The neck is straight as an arrow with no buzzing…quite playable out of the box. Width at nut is 1.67″”, 0.86″” front to back C shape and 1.03″” at 12th fret transition to D shape. The neck itself is quite rounded and fairly deep which took a little getting used to but familiar to many with a 42mm nut. Worth mentioning is the fretwork – it’s extremely tidy!! No high frets I can detect, not yet at least – and although the fret ends are cut a little roughly they can be easily addressed.
In my opinion, they don’t seem to sound terrible once they’re set up. Musical journeys need to start somewhere and finding a reasonably priced, decently performing bass removes a huge barrier. Glarry music offers a good selection of basses from $130-$160, available in both 4 and 5-string models, that can fit anyone’s needs and budget. The model I reviewed was the Glarry GIB 5-string bass guitar in black gloss. Let’s take a closer look at the details, including sound samples, and my review at the end. I think what’s most impressive about the newly improved Glarry GP II Bass is the new finish.
I found the neck pocket to be too deep, so I ended up adding a shim to lift the fretboard up, allowing a lower action. Even by normal standards, with the bridge saddled flat on the floor, the action was quite high and I noticed how close the fretboard was to the surface of the body, almost more like a neck thru design. I’m not sure if this is normal or whether mine was cut a little deep, but I added a shim of about 2mm to bring the action into line. I should note that I also had to file the saddle of the G string down another 2mm in order to get a super low action – again, not something everyone would need to do. Yes that’s right – this bass costs about the same as an effects pedal or a couple of packs of strings.
My own worry would be that some people might not realise and it could put them off playing. I’m looking to buy a bass to learn on and I have a very tight budget. I know the FAQ recommends saving up for a Squier or something in that range, but I genuinely cannot afford that at the moment. At the moment, I’m leaning towards buying one of the Glarry bass + amp combos for a little over $100 USD. I’ve looked into reviews of Glarry basses and most of the reviewers seemed pleasantly surprised that they aren’t complete garbage, but I’ve also seen a lot of criticism around.
That’s partly why Jazzmasters and Mustangs entered the picture; they were cheap. Of course, as with the vintage Silvertones and pawnshop Harmony holdovers, success inflates the prices and the now ubiquitous presence of the Fender offset is in no small part down to Sonic Youth’s influence on the wider alt-rock culture. Plucked from the Sears catalog once upon a time, but now passed down through generations via Reverb, eBay and garage sales across the country, this particle-board oddity only cost Beck some 60 bucks or so, but listen to the tone he gets. It’ll surely have a big old neck like St. Vincent and Derek Trucks’ Silvertone, but when it sounds that good, who’s complaining? Just put it through an old tube combo amp, use a slide and be talented. Instruments in this price range are best seen as something to spend some time working on, or simply as a platform for modification.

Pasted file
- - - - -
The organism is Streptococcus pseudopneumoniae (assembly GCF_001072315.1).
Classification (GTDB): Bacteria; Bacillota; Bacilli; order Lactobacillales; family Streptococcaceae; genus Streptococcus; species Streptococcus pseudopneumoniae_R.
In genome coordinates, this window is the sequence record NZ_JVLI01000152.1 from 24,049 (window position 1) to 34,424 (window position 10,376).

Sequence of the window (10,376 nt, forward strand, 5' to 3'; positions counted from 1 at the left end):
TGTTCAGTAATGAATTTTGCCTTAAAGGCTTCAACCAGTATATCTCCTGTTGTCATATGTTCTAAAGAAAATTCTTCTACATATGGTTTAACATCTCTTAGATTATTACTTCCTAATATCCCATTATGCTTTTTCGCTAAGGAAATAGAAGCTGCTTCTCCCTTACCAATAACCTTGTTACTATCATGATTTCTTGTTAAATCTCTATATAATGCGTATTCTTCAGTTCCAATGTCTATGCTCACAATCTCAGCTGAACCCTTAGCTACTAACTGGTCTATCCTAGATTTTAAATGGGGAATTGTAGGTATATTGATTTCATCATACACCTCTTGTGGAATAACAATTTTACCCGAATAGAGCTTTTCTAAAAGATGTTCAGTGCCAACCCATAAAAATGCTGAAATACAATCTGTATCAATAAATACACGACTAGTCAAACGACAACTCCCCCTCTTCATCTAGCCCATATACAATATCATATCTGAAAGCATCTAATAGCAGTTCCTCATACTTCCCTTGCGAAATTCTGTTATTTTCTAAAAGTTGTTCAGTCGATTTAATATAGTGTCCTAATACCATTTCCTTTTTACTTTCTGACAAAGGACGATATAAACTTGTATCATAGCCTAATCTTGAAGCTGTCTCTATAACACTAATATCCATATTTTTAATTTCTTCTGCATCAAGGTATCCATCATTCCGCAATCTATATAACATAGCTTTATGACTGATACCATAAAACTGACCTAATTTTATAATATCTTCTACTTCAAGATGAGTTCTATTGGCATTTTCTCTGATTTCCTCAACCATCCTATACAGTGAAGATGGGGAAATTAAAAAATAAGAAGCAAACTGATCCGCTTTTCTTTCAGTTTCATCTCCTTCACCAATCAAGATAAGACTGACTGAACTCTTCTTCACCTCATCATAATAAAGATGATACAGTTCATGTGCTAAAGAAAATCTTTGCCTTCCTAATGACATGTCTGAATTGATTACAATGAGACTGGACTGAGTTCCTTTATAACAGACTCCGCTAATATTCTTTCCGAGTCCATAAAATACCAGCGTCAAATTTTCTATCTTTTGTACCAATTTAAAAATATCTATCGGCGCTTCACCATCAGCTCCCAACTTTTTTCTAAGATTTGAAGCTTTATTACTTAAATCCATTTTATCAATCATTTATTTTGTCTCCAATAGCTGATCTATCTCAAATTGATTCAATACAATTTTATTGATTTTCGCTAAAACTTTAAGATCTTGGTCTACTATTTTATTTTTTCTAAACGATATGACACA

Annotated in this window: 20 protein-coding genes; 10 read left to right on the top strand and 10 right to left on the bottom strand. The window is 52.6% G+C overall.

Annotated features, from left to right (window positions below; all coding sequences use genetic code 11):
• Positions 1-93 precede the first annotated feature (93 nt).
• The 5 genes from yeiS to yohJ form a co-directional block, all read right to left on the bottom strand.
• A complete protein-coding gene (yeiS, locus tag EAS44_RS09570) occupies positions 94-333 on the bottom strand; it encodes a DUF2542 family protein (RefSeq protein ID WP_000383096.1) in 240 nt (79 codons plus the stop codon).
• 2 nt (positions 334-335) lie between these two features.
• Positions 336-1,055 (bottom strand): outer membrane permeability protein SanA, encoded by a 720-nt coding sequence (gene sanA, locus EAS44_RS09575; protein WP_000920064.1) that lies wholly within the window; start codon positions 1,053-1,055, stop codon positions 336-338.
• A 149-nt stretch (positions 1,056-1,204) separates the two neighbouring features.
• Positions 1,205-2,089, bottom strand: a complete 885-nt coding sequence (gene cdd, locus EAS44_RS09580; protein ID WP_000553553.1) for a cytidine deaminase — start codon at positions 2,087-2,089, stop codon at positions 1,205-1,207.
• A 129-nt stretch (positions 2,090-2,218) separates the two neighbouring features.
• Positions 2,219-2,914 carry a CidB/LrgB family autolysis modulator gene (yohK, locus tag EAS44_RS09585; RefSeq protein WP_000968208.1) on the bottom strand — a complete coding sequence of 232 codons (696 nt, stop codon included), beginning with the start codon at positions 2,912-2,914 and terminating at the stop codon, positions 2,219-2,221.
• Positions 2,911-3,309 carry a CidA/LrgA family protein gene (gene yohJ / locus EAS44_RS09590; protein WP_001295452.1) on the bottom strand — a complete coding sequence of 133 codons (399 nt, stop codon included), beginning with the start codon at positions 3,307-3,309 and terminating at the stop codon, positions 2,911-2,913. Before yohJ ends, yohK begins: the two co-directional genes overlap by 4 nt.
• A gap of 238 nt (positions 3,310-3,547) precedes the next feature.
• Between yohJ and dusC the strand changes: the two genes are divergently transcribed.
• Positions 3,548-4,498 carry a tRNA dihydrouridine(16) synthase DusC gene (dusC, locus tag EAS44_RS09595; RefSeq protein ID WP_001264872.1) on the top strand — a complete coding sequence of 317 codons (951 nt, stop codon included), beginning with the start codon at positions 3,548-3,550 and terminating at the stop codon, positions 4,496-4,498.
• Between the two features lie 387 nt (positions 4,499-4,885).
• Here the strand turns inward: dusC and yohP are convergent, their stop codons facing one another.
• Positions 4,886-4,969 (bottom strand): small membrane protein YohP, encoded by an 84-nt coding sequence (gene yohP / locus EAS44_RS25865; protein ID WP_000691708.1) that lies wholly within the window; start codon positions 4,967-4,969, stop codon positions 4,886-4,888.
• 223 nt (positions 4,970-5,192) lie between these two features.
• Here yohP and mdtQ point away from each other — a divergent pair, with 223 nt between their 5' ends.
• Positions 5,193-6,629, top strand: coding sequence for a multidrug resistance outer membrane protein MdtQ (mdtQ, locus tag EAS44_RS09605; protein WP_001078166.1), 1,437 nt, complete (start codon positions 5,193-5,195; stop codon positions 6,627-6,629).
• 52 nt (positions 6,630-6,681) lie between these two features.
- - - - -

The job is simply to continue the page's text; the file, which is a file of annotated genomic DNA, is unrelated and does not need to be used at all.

When I first reviewed the Glarry GP Bass I didn’t realize that it would become one of my highest viewed articles of all time on this site. I also wasn’t expecting Glarry to issue a new and improved version only one year later. But here we are, and I’m happy to say I’ve gotten to plug this new bass in and put it through the ringer and see how it stacks up. At this point, the bass is now seen as a legitimate instrument that is one heck of a deal.
Get a bad one and you will have to return it or fix it. The pickups have been upgraded, as the new bass sports a Wilkinson split-coil set. These do more closely resemble a true P-bass pickup, with more bite and output that are about on par with a solid Squier bass. I’m very happy with the upgrade, which made the bass much more useable, regardless of your skill level.
After some poking about with a screwdriver I found the cap on the tone pot had one leg touching the wire to the volume knob – the post are quite small and the legs are quite close together. I probably bent it a little bit whilst removing the plate, so I bent it back into position and all was fine again. I’m not sure that would have been a problem otherwise. Several reviewers pointed out their interest in making modifications to the bass – particularly from reviewers that were more experienced bassists. Several explained how the bass was very “modification friendly”.